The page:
We used the optimized neural network and randomly sampled latent codes to produce new spatio-temporal SDFs of evolving shapes. A separate model was optimized for each cell line. The produced SDFs were converted to binary voxel volumes representing the cell shapes. These shapes were subsequently textured using a conditional generative model to produce synthetic datasets suitable for benchmarking of image analysis algorithms.

Randomly Generated Synthetic Cell Shapes

Each of the following archives contains 33 synthetic 3D time-lapse sequences of the respective cell line that were generated using the proposed method, where each sequence captures an evolving cell shape at 30 time points. The cell shape at each time point is represented by a binary volume of resolution 256×256×256 voxels that is saved as lossless TIFF.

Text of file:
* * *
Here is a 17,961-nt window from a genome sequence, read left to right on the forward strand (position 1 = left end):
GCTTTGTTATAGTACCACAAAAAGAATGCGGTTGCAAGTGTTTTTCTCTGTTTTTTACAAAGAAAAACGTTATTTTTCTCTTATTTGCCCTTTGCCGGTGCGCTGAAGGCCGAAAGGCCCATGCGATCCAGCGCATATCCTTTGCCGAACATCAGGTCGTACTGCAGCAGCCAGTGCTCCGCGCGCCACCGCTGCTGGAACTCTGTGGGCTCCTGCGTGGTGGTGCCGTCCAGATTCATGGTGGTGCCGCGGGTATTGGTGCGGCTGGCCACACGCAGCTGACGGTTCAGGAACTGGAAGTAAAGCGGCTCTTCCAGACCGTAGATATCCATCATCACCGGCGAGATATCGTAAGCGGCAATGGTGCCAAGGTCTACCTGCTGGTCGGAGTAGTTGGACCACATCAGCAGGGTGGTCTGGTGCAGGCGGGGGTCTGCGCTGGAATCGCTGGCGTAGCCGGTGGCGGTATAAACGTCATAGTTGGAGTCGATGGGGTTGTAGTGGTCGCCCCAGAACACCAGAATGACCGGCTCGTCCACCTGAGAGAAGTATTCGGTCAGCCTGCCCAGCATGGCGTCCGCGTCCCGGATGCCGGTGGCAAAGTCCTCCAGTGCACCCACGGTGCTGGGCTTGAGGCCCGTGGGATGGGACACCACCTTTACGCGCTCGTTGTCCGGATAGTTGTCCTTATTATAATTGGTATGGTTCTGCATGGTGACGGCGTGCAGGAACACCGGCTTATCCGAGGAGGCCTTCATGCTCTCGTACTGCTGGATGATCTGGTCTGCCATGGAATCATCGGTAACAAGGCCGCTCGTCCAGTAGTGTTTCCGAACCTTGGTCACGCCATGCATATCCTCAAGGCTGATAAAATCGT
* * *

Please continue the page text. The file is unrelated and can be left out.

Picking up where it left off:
Synthetic Segmentation Benchmark

The benchmark datasets were produced using the synthetic cell shape sequences discussed in the previous section. We computed maximum intensity projections of the 3D voxel volume at each respective time point to obtain binary masks. After that, we used a conditional generative model pix2pixHD, which was trained on real images acquired using a microscope, to produce plausible-looking grayscale textures for these masks. The obtained masks serve as a ground truth for segmentation of the synthetic microscopy images and thus are suitable for benchmarking of image analysis algorithms. Each archive contains 33 2D time-lapse sequences, with each time point represented by a pair of synthetic texture and the corresponding binary mask, having resolution of 256×256 pixels and saved as lossless TIFF.